. This turned every single encounter -- even those where you got the drop on the enemy -- into a tense battle of nerves. If you let them turn too far around without the gun clattering to the floor, they might shoot you or a team-mate, and that would be a devastating encounter. The balance of power in each encounter could shift at the drop of a hat, but as a law enforcement officer you were bound by the rules of your role to see how it would play out every time.
I'm yapping about this so much because Battlefield Hardline almost achieves this level of excellence in its single-player, but it falls short in a critical way. You can arrest enemies in Hardline. You're rewarded for arresting them, and there's a dedicated button for doing it. You flash your badge at them, they drop their weapons, you cuff them and you move on. They're as incapacitated as any of Solid Snake's victims.
The game has a progression system designed to incentivise players to be "expert" police officers, which means using your phone to tag enemies and find evidence as well as arresting every person possible. The problem with the system is twofold. First of all, arresting someone is a binary event -- they're either frozen in place waiting to be arrested or they're still currently hostile. There is a mechanic in place which forces you to keep your gun trained on them, but this is rarely an issue. The problem with this being an either/or mechanic is that the tension of the SWAT 4 encounters is gone -- enemies will turn around to see your badge, often sweeping their muzzle across you as they do. This would be an instant kill in SWAT 4, though here the chance of shooting a soon-to-be unarmed man is removed from the players grasp -- Battlefield Hardline follows a "Hands Up, Don't Shoot" rule.
The other problem is that while being a proper police officer and doing things correctly is rewarded, putting silent headshots into bad guys without their knowledge isn't punished. When I found myself getting frustrated with my full stealth attempts, it was far too simple to just put a bullet in enemies and move on. I'd capped out my Expert Rank (the progression system tied to arresting perps and gathering evidence) a long time before I finished the game, too. Hardline would have benefited greatly from both negative and positive reinforcement.
This rigid system hints at, while not quite being, a brilliant gameplay mechanic. Fortunately facilitating this mechanic forces the rest of the game to stray from the typical first-person-shooter campaign style -- instead of sprinting from checkpoint to checkpoint, as is the case in the Call of Duty games and in the last two Battlefield campaigns, each level is a scenario for you to dismantle unto itself.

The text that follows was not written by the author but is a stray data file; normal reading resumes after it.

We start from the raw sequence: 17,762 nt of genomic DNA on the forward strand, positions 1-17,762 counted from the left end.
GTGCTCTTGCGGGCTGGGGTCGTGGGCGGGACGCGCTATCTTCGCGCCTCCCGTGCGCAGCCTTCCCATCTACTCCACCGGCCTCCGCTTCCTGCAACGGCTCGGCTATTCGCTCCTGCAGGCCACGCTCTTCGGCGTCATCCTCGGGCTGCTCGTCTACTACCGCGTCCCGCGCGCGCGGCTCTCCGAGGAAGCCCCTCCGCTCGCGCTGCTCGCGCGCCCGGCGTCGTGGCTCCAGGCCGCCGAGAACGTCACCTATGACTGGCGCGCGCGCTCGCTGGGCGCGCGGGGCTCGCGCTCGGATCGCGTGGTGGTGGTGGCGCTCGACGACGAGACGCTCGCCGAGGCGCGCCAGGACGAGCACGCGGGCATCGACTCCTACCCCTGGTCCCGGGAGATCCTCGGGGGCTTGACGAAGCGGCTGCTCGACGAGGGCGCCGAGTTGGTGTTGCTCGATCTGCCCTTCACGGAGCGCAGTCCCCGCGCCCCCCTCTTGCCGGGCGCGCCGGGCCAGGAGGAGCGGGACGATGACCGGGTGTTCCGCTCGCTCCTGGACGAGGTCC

The easiest way to think of them is like an outpost in Far Cry 3 or 4. Before you begin, whip out your phone and tag every enemy you can see. This lets you see them through walls, lets you spot alarms (which you can disable by activating them or by shooting them) and allows you to mark out any explosives in the area as well.
You have options at almost all times -- you can go in guns blazing, murdering everyone as you attempt to clear the area. Or you can sneak in, past everyone and into the next area. This usually backfires, as on more than one occasion you have to return through the area you just cleared, and anyone not arrested or killed will be there waiting for you. The best option is to sneak in, arrest everyone you can and then move on. It can be a bit tricky at times, but putting every single criminal in cuffs is extremely satisfying, and like other soft stealth games you're able to go loud at the drop of a hat.
The final mission is easily the game at its best, even if the story's ending is unsatisfying. I won't go into too many details to avoid spoiling it for you, but after a game full of action-packed set-pieces punctuated by soft stealth action the game finishes at at its logical conclusion -- a massive map, a vaguely open set of objectives and all the time to complete it in.
It's not without its flaws. The AI is inconsistent -- dumb as dogshit when at "rest", hyper-alert when in its Alert phase. Too many arrests can be made by leaving a trail of breadcrumbs using the "throw a stone to distract a guard" mechanic, when in reality after three pings around a corner I'd have called for a friend to come see the ghost. Overall the game is too easy -- even when they dare to restrict your access to items or hint at acquiring things on the scene, you're able to equip any gear you might need from a menu.